Last week, I ran across the cafeteria to show someone Hilary Clinton's shoe on the cover of TIME magazine. I fan-girl screamed when I found out that in my home state (Illinois) 17-year-olds could vote in the primary of the upcoming election. I may or may not have the theme song from Aaron Sorkin's brilliant TV series, The West Wing, on my phone so I can listen to it as I walk quickly through the hallways at school while simultaneously discussing global events. And Washington, D.C. is basically my Disneyland.
So I think it's safe to say: I am a political nerd.
Now with the State of the Union interrupting the regular schedule of television on Tuesday night, it became very clear which of my peers were political nerds like me and which could not care less. Even some of the brightest teens I know still expressed a wish to be able to watch their normal shows instead. Now in the past, seeing a lot of my extremely intelligent classmates expressing such apathy about politics would have driven me crazy. I would be lying if I said I never wanted to shake someone and yell something to the affect of "How can you not care that this might become the most unproductive Congress ever! It's their job to make laws! Do I have to sing the 'I'm Just a Bill' song?!?!"
But I've made peace with the fact that not every teen will get goosebumps when they hear the words "Mr. Speaker, the President of the United States" or find it necessary to be able to recite the preamble to the Constitution by heart anytime anywhere. And unlike some political commentators might have you believe, this doesn't mean that those teens are ignorant or stupid, it just means that they're not interested in politics.
I realized this while watching Neil deGrasse Tyson's "We Stopped Dreaming" testimony about NASA. His words are beautiful and moving, and you should check out his remarks on the Hayden Planetarium's website or on YouTube. When I finished watching the video, I wanted to restore NASA's budget; I would have written letters or made calls or have done whatever I needed to do to help get us dreaming again. But I still didn't want to be a scientist. And no matter how deeply I comprehended the fact that calculus was necessary to get us to the moon, to make MP3 players work or to make any number of medical advancements, I am still bored to tears by integrals.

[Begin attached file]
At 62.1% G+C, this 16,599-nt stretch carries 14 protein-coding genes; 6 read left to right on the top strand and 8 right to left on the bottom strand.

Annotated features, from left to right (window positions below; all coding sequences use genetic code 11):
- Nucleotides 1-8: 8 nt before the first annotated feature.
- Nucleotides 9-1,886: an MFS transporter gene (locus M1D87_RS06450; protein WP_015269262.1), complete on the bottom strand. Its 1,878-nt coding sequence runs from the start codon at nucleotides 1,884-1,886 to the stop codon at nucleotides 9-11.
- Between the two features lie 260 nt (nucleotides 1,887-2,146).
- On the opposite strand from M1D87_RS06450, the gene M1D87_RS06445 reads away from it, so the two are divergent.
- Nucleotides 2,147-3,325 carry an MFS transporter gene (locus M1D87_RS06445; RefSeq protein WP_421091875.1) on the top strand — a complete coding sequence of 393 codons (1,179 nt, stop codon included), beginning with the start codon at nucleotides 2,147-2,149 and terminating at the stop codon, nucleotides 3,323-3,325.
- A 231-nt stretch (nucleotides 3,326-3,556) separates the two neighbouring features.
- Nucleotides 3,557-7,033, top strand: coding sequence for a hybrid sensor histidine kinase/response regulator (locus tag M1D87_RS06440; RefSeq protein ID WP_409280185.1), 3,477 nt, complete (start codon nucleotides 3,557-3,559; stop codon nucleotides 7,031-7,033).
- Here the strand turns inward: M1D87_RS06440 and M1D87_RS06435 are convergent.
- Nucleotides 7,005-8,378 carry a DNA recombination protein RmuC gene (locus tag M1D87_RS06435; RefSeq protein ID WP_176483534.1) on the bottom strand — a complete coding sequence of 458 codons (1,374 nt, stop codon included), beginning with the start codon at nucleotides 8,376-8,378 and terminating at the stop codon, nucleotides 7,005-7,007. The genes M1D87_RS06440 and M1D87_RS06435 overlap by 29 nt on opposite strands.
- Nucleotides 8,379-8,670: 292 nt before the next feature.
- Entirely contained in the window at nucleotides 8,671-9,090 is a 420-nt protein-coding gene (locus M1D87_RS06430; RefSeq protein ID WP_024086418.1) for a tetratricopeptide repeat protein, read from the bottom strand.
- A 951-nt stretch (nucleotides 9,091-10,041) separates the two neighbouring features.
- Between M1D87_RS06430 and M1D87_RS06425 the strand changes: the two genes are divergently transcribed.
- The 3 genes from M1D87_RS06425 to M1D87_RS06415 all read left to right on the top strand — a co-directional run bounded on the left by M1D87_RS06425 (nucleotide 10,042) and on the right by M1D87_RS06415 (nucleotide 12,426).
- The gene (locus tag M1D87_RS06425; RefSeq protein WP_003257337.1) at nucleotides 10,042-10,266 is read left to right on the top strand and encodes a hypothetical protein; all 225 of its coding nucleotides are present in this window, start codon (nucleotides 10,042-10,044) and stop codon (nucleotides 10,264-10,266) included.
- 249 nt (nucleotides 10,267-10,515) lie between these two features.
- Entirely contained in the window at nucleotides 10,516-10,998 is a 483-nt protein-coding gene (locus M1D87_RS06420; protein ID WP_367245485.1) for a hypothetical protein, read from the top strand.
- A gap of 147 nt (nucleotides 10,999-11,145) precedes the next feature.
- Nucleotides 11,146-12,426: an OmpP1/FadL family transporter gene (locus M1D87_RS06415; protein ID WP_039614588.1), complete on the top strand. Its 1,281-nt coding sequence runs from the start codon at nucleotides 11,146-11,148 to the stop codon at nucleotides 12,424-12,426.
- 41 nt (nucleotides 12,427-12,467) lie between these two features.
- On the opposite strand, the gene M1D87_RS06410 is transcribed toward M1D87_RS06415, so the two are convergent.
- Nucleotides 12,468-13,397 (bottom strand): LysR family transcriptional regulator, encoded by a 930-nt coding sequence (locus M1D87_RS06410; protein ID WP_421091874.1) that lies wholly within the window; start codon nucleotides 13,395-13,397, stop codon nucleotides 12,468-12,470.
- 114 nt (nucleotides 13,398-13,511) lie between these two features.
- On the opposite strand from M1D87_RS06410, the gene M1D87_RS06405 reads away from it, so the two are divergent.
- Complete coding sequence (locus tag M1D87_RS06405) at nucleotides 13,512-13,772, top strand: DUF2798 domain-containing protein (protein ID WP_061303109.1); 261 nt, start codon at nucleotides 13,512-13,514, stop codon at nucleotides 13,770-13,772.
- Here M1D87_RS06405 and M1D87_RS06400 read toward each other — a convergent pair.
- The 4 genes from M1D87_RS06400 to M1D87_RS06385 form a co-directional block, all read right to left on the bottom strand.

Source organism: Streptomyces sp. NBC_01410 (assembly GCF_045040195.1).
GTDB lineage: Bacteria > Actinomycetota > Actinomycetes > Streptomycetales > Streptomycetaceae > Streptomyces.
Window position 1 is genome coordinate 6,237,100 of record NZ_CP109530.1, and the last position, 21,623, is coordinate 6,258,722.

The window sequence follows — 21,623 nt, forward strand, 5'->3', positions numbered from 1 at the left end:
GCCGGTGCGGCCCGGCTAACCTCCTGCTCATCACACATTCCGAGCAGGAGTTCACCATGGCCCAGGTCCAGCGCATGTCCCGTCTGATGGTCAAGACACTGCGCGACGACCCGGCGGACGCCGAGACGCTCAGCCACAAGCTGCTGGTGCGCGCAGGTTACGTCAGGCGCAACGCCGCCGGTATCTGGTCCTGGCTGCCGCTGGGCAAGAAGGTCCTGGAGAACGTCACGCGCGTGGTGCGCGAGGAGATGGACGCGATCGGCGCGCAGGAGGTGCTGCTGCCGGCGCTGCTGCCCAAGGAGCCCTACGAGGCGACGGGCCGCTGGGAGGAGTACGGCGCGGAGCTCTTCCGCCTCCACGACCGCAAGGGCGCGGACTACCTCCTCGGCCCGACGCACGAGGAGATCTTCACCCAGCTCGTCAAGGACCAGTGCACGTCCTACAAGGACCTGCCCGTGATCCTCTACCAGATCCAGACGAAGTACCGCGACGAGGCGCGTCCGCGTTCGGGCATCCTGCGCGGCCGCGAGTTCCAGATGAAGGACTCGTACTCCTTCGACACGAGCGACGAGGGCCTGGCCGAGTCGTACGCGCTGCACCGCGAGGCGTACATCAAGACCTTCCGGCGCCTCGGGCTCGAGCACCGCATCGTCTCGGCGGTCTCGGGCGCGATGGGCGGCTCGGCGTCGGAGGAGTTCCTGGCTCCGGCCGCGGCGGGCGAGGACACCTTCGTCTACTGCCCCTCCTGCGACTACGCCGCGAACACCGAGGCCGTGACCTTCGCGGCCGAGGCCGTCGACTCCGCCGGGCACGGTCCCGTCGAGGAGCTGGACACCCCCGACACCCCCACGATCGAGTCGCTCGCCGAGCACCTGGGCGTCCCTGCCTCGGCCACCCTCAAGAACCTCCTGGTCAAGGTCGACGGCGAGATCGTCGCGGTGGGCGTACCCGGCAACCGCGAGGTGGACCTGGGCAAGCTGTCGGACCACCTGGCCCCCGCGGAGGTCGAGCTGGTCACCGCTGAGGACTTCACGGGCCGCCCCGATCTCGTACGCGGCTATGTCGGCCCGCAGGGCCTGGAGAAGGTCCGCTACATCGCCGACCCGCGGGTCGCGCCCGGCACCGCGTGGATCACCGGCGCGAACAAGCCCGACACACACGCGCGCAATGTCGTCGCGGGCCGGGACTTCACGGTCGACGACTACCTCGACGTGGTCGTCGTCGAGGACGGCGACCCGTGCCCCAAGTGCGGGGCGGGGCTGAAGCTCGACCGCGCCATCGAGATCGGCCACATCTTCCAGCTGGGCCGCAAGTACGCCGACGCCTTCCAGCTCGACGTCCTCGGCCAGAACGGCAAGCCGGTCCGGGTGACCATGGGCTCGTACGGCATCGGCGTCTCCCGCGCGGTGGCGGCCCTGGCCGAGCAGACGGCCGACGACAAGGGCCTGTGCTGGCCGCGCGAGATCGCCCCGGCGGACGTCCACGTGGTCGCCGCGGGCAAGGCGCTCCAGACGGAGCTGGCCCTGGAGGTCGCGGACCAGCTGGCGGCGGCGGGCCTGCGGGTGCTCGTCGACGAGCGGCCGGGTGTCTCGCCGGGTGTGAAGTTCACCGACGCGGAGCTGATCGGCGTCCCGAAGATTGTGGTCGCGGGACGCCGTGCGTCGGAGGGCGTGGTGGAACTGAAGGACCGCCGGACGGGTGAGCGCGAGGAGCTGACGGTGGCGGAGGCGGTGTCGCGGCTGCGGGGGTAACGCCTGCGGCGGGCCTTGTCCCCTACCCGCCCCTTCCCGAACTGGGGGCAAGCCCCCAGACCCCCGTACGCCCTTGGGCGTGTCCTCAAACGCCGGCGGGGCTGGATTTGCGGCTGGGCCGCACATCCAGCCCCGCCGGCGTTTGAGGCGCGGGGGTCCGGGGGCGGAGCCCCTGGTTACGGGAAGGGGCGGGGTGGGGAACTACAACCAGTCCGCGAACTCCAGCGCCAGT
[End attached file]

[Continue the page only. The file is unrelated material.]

So I will never judge another teen, or any other person for that matter, for not caring about what I find to be important. But I will still do my best to convince people to engage in political events because I really do believe they are extremely important. And here's why:
Teens who like art, especially works such as the Vietnam War memorial, events such as the Sundance film festival, or works of literature like The Color Purple may want to pay attention to the National Endowment for the Arts, an organization created by Congress that allows artists the means to work. (Those examples are just the very beginning of the list of amazing works the NEA supported that can be found at arts.gov.)
Those more interested in science like my good friend* Neil deGRasse Tyson probably was as a teenager, might find political decisions like renewing of the budget for NASA or any other research efforts to be very important.
Teen girls who plan to work at any time in their lives might be concerned about a number of political issues, including one that POTUS -- that's how us politics nerds refer to the president of the United States -- mentioned on Tuesday night, and that's how women still make $0.77 for every dollar a man makes for doing the exact same job.
Teens in America should have an opinion about politics because the first right listed for them is the right to express their opinion about whatever they do care about and write about that opinion in the press and ask the government to address the grievances that they may have. And at least in my opinion, that is something well worth nerding out over.
*Dr. Neil deGrasse Tyson is not really my friend I just see him on Jon Stewart a lot really wish he was my friend.
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